One person who lost their father in the 9-11 disaster summed it up pretty well. “It’s hard for me to rejoice when a human being is dead, I know it’s wrong to be excited and happy. But that’s how I feel.”

Indeed and who would blame him? Nobody will judge anyone for rejoicing over the next few days, but perhaps it’s time to judge ourselves?

Can we forgive Bin Laden? Can we pray for God to have mercy on his soul? Can we weep for the senseless death we find in any war? Include his name in the prayer of the faithful?

Answering no, only means that the enemy continues to win–even when it feels right to celebrate.

Perhaps God can forgive Bin Laden and in God’s perfect reconciliation we find our human imperfection reaching its limits? After all, we are not Jesus, who called from his cross for mercy, not for himself, but for those who nailed him to the wood.

But that merciful call goes out to us as well. It haunts us to pray for peace and not pain, reconciliation, but not revenge.

Can we forgive Osama Bin Laden?

I hope one day I can. And because I believe that Debbie, Tom and Jeannine are firmly united with God in eternal salvation, it helps me to also believe that their sainthood already gives them the perfection to do what I and probably many others find so difficult, nay, even repulsive or impossible.

Our resolve in defeating the enemy needs to grow much deeper and grow roots beyond retribution. Our final victory lies when the hatred of terrorism leads beyond the self-congratulations of patriotism. We will have defeated the spirit of terrorism when we begin to stop hating these enemies, even under the disguise of cheap justice.

We can rejoice only when peace reigns instead of vengeance.

So today let us pray for that peace. That God can turn the hearts of those who undoubtedly will seek retribution on the United States of America and their allies. Let us pray for non violent solutions to differences, to avoid war at all costs.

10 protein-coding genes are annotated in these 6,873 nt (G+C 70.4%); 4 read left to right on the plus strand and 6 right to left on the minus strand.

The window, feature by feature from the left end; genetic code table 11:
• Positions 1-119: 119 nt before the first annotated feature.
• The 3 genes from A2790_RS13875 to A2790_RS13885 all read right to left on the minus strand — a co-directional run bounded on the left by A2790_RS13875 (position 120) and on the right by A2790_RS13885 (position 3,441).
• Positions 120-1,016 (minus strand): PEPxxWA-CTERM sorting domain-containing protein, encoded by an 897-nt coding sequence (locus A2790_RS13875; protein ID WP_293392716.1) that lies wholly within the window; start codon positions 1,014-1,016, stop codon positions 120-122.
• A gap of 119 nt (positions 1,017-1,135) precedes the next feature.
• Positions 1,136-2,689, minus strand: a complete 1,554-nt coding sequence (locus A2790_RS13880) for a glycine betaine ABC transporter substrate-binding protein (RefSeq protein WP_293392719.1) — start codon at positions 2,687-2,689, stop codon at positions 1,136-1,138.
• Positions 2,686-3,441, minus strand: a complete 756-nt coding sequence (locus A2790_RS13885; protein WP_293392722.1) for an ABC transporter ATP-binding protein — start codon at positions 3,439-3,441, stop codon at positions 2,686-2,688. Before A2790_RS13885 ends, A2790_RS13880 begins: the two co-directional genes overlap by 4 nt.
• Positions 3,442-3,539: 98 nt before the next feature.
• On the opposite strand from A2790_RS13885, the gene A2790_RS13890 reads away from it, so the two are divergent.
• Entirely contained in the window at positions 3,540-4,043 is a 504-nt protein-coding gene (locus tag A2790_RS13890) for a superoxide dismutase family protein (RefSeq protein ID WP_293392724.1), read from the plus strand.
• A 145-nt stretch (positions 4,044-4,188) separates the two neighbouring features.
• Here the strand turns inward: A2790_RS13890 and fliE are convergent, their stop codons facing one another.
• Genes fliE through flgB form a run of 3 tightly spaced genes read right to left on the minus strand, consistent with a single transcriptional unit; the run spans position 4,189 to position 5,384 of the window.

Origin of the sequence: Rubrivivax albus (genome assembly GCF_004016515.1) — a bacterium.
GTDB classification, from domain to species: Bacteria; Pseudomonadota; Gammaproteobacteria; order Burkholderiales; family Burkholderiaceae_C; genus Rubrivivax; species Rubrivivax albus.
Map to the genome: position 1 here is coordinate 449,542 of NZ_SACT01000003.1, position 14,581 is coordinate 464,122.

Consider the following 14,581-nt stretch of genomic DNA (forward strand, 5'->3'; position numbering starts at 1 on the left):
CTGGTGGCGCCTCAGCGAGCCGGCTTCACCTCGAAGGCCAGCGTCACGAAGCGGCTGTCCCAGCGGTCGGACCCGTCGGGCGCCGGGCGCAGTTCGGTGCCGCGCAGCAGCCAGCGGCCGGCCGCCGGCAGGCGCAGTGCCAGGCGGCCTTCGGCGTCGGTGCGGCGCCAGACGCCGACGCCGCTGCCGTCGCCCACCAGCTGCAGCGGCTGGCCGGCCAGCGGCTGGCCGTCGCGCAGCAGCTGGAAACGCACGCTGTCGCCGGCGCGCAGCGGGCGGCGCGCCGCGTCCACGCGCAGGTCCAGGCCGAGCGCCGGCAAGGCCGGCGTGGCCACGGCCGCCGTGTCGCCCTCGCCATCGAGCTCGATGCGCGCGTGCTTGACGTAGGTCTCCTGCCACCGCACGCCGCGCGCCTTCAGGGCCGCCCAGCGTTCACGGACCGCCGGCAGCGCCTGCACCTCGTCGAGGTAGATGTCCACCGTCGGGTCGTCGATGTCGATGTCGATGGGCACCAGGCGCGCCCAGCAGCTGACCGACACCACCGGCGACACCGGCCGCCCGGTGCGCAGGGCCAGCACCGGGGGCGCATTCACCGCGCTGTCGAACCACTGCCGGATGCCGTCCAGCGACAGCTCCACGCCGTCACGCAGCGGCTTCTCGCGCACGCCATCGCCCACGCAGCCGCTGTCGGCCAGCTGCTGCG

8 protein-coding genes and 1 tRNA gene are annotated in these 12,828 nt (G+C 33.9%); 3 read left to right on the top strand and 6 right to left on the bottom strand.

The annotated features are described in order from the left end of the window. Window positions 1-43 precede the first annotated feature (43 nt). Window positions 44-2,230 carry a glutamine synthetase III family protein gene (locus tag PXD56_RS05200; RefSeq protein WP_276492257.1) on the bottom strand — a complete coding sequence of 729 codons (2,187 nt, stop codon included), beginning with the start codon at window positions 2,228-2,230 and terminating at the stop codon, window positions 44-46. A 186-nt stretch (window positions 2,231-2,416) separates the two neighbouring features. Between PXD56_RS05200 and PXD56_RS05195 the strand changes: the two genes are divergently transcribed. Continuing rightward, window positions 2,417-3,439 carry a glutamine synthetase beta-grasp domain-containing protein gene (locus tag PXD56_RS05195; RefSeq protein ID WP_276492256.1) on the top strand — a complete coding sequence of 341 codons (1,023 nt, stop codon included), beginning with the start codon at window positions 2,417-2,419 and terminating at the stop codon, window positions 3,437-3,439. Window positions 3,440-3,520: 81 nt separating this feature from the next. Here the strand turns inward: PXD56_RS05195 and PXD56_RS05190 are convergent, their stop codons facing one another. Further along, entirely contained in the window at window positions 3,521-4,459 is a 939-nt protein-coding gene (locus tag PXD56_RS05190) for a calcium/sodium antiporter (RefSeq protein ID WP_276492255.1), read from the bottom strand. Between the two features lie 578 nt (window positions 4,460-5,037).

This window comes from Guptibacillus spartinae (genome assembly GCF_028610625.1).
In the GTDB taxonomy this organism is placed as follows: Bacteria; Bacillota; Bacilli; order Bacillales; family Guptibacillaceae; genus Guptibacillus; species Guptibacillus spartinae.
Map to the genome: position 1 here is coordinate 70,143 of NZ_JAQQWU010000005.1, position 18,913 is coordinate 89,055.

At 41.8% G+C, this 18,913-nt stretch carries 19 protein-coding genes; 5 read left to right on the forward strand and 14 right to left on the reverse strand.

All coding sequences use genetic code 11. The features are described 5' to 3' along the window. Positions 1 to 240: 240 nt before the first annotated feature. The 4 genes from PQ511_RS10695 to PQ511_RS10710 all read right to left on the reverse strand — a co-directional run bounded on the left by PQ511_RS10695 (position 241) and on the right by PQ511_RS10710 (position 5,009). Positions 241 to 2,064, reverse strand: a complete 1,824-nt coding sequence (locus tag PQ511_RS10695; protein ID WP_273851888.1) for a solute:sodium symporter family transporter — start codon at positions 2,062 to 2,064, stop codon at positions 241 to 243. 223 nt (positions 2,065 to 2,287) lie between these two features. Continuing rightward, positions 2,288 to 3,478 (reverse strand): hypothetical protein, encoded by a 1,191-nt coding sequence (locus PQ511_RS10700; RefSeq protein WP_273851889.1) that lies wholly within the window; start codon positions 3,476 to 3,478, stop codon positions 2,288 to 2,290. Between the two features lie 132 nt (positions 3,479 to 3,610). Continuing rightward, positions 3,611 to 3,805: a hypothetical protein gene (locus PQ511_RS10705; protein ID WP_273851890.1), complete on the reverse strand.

And may we forgive those who trespass against us, so that we may not be led into the temptation to celebrate vengeance.

And instead be delivered from all that is evil. Amen.

For more on the Catholic response to today’s news check out these links:

Deacon Greg has a great reflection on the troubling cheering in the streets.

But is the taking of another human life, no matter how despicable that life was, something to rejoice over? The vanquishing of Bin Laden calls for a more sober response. A quiet, grateful exhale, and two simple words: “Mission accomplished.” Then, shake the dust from our boots, and move on. The story isn’t over. There is still more work to do.

The reality remains that the death of Osama Bin Laden doesn’t end what he began. And displays like the one above only serve to make us seem as vengeful as the Afghans who giddily danced in the streets after the Twin Towers collapsed.

We’re better than that.

Br Dan Horan has much in the way of great material today:

A biblical view on Bin Laden’s death

And a reflection on celebrating over Bin Laden’s death.

A good money quote here:

“As a follower of Jesus Christ, I do not celebrate any human being’s violent death. My prayers go out to the entire world tonight. May the fear that has shaped our world in the last decade cease and may peace prevail. No more war. No more violence,” my Facebook status reads tonight.

And of course the Vatican has made a statement as well:

Osama Bin Laden – as everyone knows – has had the gravest responsibility for spreading hatred and division among people, causing the deaths of countless people, and exploiting religion for this purpose.

Faced with the death of a man, a Christian never rejoices, but reflects on the serious responsibility of everyone before God and man, and hopes and pledges that every event is not an opportunity for a further growth of hatred, but of peace.”

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  1. Remember that Bin Laden had the opportunity to surrender. He did not, instead he reportedly used a woman in his compound as a human sheild and both were shot to death. It appears that Bin Laden was not asking for forgiveness.
    I don’t think what Americans are feeling retribution but hopefully redemption and/or justice for all the people who died on September 11, 2001.
    I have prayed for members of Al Qaeda to turn away from the evil of their ways and to turn themselves in to responsible authorities, that is all. Never forget that cowardice in the face of evil is not peace.